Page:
The New Beginnings Community Baptist Church is a sanctuary that many refer to as a safe place. Located at 897 Bridge Street in Northeast Philadelphia, New Beginnings is a haven built on love and a resource for the community and other churches.

“We want to expand on what we have been doing,” said the Rev.Kevin Williams Sr., pastor at the New Beginnings Community Baptist Church. “That is my challenge to my leadership and to the church. We always want to do more, to do better and to reach higher.”

According to Williams, his focus is to build on the work that has already been done. New Beginnings Community Baptist Church is known for opening their doors and planting seeds of hope and literally fruit.

Their outreach includes organizing several large annual events throughout the year such as back to school drives, Christmas dinners and Easter Egg hunts. The congregation has also united to organize more personal ways of giving, for example, providing student scholarships, sponsoring seniors for their proms and graduations, and offering other support services such as friends and family services, pastor appreciations, missionary services, leadership meetings, and youth ministry programming.

“What we’re trying to do is build on what we’ve been doing for the community since we’ve been here,” said Williams.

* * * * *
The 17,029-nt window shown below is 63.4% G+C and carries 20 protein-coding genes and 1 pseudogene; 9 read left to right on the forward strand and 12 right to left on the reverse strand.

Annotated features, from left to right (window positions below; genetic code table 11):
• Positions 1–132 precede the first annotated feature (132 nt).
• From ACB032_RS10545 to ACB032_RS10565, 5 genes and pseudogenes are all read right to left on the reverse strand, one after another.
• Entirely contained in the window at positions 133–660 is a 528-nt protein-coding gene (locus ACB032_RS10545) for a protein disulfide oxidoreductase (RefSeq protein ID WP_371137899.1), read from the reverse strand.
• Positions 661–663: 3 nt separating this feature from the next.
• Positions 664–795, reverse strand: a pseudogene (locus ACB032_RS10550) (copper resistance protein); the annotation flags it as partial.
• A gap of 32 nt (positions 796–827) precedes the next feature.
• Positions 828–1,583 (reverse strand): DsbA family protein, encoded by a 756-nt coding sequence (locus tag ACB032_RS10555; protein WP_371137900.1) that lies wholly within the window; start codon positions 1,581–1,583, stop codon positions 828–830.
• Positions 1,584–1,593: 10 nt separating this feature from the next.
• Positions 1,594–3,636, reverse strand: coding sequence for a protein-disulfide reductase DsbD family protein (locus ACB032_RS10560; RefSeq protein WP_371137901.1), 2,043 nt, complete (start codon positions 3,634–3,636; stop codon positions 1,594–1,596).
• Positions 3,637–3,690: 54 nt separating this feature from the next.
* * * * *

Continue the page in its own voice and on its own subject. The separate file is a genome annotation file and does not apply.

Williams was brought up in the church, under the pastorate of the late Rev. George N. Kenner of Second Baptist Church in Frankford.

He’s been a servant to his community for over 10 years now.

In December of 2009, Williams preached his first sermon as pastor of the New Beginnings.

“Before we even had a church building, I gave out turkeys for Thanksgiving from my living room,” Williams said. “My challenge is to do more.”

Serving remains at the heart of the New Beginning Community Baptist Church since its inception.

“We are very involved in the community,” said Kevin Williams Jr. “My father is always giving, whether we know it or not. Be a blessing to those who are in need.”

Williams Sr. expresses through his actions and words that serving people and helping the community is just as important at worship service.

“We are here to serve the people and ensure that they know God cares about them and cares about their needs,” he said. “We want to know what are the people’s needs. We will not lock ourselves behind these walls,” said Williams Sr.

New Beginnings Community Baptist Church is known to be a small church to do major things. They are an example of what it means to be a ministry of service.

“We’ve had back to school drives giving book bags and school supplies to students. We’ve had donations from Wawa where two days a week we gave out food to the community. We worked with the Archdiocese two days a week to give snacks and food to children while they were on their summer break so we just want to do better and give out more and more,” the pastor said.

With Williams Sr.’s guidance, New Beginnings recently implemented a food pantry.

“So on Friday for two hours we now give out food to the community, even in a pandemic,” he said. “It’s difficult to do because you want to be sure that you’re following all of the safety guidelines but we can’t lose sight of the fact that people still have needs.